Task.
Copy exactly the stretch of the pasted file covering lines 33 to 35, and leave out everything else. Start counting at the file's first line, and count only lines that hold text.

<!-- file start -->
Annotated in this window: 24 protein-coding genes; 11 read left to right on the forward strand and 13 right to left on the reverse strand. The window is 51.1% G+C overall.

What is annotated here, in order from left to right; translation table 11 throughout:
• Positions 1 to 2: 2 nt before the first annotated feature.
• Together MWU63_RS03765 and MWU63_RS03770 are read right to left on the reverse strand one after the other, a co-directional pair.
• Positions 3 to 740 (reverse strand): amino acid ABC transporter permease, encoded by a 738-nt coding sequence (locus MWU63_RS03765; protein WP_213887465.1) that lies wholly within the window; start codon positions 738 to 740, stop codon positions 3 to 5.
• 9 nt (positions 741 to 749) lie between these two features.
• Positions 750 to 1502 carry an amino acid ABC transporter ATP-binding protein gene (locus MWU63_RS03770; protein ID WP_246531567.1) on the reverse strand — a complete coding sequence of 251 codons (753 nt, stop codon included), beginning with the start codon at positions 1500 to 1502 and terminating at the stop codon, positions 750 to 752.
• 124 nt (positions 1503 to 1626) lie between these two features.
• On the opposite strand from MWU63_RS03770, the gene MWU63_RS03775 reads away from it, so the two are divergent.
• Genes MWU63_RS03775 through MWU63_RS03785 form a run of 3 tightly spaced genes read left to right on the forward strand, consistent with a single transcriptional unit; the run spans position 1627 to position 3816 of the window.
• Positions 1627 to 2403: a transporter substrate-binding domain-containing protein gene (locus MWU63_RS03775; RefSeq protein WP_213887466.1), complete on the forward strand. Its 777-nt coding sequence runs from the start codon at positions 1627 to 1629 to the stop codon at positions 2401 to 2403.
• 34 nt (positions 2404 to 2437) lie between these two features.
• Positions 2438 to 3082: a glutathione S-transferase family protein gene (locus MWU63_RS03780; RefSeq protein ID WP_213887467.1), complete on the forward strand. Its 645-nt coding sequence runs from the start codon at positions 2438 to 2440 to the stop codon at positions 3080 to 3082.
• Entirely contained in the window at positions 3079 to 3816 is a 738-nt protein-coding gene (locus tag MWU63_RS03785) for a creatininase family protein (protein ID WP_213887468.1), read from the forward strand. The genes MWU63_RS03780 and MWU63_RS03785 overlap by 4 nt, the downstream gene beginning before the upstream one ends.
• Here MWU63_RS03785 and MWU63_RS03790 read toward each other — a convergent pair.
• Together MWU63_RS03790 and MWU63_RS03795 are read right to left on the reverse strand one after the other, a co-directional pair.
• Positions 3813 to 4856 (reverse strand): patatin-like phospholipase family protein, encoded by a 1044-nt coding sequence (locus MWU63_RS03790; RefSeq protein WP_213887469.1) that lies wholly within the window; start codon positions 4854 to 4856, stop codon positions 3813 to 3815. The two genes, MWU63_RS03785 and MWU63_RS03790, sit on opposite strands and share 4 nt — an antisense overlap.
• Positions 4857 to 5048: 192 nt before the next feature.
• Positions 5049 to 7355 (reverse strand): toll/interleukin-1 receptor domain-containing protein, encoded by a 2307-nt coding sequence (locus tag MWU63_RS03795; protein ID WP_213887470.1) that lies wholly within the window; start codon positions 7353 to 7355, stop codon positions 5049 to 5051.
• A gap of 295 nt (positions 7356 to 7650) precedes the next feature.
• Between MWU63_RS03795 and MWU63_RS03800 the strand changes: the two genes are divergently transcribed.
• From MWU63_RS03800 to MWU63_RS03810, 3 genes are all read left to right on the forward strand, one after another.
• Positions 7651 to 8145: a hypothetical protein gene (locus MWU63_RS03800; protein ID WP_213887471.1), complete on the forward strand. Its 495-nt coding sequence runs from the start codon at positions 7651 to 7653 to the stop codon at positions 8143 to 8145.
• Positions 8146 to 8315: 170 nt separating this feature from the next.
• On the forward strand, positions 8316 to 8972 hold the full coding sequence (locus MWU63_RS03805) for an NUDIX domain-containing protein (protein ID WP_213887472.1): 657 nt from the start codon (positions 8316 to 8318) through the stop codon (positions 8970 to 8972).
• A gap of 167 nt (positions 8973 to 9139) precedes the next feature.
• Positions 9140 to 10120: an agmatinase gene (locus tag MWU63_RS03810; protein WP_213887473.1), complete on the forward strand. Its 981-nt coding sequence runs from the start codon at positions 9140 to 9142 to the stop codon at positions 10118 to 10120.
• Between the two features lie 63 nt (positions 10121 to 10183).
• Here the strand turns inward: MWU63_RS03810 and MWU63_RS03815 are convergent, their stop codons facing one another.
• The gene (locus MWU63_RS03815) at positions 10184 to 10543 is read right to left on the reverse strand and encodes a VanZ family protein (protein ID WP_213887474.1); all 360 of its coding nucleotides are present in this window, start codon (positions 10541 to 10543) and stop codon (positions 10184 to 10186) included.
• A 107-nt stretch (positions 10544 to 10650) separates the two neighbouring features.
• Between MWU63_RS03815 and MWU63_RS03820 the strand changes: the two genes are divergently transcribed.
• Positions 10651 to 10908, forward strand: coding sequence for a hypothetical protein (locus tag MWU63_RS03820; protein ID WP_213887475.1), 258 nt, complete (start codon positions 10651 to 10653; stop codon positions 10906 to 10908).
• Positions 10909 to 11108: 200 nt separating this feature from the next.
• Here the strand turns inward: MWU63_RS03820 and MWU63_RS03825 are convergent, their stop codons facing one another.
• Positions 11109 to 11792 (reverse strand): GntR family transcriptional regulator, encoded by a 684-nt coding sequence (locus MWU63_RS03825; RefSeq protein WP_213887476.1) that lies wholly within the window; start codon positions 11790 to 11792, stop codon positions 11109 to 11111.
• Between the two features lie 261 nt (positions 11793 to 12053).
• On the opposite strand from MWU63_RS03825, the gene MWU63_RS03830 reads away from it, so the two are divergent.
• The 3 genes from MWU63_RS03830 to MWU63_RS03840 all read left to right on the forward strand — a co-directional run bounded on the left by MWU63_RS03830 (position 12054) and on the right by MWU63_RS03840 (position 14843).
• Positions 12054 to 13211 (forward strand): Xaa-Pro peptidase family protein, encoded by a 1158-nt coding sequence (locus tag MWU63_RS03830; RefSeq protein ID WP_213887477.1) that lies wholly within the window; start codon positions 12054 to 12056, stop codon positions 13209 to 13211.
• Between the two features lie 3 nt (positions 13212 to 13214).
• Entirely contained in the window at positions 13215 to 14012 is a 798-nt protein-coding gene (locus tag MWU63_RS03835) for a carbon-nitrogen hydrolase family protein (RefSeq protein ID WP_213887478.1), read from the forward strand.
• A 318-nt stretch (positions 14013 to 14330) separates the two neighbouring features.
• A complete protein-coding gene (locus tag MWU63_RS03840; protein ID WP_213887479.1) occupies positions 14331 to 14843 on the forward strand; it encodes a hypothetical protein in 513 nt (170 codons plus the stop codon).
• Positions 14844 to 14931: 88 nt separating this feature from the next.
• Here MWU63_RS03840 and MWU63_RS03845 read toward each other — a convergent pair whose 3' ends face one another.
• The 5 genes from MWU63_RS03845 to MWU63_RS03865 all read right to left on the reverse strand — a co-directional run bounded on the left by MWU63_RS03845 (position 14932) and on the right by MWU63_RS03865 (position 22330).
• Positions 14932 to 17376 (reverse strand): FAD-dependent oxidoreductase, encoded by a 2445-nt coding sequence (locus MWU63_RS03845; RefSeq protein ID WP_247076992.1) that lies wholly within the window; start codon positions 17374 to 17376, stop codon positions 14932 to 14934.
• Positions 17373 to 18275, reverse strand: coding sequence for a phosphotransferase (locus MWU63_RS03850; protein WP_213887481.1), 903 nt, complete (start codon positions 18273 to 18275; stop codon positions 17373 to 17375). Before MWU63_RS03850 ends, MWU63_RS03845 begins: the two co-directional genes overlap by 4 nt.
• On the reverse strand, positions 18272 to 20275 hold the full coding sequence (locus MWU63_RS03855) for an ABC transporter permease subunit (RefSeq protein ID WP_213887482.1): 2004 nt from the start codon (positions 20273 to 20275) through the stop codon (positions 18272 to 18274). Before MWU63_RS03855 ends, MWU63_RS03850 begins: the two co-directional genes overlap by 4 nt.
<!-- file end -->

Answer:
• Positions 10651 to 10908, forward strand: coding sequence for a hypothetical protein (locus tag MWU63_RS03820; protein ID WP_213887475.1), 258 nt, complete (start codon positions 10651 to 10653; stop codon positions 10906 to 10908).
• Positions 10909 to 11108: 200 nt separating this feature from the next.
• Here the strand turns inward: MWU63_RS03820 and MWU63_RS03825 are convergent, their stop codons facing one another.